An important factor in the MHFA Ireland’s success has been the continuing attention to research and evaluation. A 2020 study ‘Evaluating Mental Health First Aid Training in Ireland: A Study of Participants’ Post-training Experience and Helping Behaviour’ investigated the post-training experiences and helping behaviour of 256 MHFA Ireland trainees. The study, undertaken by Dr Janine O’ Gorman in fulfilment of the requirements for the degree of Doctor of Clinical Psychology at the University of Limerick (2020) found that 82% of participants reported using their mental health first aid skills post-training and outlined instances of recognising, approaching, and intervening in mental health problems. The study also provided some insights into the factors that both facilitate and hinder the provision of mental health first aid in Ireland. For example, while MHFA Ireland training was overwhelmingly found to improve trainees’ helping behaviour and confidence to provide help, factors such as previous experience, professional role and a supportive environment were identified to facilitate effective helping. In contrast, issues such as stigma and insufficient mental health services to support mental health first aid were cited as helping barriers. These findings speak to the role of social context and wider mental health policy in ensuring the successful implementation of mental health first aid.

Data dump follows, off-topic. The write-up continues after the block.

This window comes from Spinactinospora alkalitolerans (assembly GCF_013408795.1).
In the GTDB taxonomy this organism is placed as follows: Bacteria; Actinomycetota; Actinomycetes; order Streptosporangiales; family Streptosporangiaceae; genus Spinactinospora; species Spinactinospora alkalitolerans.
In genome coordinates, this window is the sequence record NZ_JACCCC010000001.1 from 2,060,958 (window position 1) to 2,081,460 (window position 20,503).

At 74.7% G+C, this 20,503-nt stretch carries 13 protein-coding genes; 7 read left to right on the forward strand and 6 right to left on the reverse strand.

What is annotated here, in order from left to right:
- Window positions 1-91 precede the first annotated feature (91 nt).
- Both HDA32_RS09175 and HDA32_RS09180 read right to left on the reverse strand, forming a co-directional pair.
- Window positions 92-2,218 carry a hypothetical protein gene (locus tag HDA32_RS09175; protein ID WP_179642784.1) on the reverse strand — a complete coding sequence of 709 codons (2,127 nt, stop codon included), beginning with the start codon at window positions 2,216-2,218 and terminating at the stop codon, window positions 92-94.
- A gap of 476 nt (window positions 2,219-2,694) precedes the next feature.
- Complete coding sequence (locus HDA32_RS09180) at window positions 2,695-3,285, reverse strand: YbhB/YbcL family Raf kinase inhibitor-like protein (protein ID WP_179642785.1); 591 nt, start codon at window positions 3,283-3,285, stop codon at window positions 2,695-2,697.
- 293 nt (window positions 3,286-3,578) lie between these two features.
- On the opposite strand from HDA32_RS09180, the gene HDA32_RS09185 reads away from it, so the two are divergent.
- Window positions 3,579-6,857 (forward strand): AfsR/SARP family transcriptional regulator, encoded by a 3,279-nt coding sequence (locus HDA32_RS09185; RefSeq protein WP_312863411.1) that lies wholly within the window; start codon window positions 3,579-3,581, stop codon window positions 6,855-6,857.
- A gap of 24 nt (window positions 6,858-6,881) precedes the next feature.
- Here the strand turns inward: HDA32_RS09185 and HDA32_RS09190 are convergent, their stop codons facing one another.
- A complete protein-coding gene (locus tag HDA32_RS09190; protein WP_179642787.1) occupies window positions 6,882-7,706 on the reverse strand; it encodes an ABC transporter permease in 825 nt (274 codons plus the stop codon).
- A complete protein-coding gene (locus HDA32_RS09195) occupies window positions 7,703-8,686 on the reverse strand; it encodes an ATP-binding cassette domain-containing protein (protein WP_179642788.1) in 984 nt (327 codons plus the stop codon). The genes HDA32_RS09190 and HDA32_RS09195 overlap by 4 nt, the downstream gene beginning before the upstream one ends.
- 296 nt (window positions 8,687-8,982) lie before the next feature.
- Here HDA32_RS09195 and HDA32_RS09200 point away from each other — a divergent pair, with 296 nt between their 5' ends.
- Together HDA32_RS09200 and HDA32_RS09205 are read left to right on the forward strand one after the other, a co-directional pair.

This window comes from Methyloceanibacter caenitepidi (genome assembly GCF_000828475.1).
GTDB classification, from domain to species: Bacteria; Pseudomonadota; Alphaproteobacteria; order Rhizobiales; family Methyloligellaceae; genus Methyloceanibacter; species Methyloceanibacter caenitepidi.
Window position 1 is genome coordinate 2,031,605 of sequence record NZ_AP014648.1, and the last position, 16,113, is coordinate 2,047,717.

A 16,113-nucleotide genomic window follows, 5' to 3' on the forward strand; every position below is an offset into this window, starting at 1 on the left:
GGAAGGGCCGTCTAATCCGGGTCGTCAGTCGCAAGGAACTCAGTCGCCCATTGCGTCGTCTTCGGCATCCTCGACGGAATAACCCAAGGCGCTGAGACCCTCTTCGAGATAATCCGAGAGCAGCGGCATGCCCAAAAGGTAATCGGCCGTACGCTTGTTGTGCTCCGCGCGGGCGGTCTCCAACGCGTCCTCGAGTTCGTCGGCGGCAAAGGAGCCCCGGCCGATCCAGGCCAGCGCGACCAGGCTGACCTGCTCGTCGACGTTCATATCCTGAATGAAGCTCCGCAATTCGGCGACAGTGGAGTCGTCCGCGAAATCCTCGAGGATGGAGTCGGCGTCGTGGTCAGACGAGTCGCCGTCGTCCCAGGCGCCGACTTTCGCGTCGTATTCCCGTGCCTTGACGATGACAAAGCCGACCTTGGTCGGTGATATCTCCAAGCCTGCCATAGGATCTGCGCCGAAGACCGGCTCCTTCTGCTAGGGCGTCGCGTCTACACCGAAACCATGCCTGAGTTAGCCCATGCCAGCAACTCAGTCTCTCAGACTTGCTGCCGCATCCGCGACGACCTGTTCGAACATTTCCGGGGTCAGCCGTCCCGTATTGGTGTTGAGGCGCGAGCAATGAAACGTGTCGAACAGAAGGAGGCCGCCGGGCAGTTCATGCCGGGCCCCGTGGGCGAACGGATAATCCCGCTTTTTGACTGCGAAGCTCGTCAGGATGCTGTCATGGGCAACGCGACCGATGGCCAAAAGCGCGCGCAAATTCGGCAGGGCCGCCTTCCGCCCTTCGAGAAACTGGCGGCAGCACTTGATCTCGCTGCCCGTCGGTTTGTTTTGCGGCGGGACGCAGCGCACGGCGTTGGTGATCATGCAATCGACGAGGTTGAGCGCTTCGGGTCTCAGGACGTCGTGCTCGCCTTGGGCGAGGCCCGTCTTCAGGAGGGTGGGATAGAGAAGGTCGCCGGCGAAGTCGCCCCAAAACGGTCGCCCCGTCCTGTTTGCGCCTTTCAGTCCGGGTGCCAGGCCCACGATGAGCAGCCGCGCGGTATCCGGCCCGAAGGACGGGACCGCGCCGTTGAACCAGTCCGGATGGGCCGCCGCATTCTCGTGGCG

Emma Balmaine, CEO of Saint John of God Hospital said “I want to congratulate everyone in MHFA Ireland for reaching the 10K milestone at this critical time for society as we all attempt to navigate living through a pandemic. To undertake MHFA Ireland training shows a real commitment to being there for our family, friends, colleagues, and community.  Much like physical first aid we never know when we will be called on to use these skills, but I am very impressed by the UL study that shows that 82% of those who have trained have deployed their new skills.  I would encourage employers, community leaders, parents and guardians to sign up for the course and be prepared to be there for somebody in need.”

To find out more about MHFA Ireland go to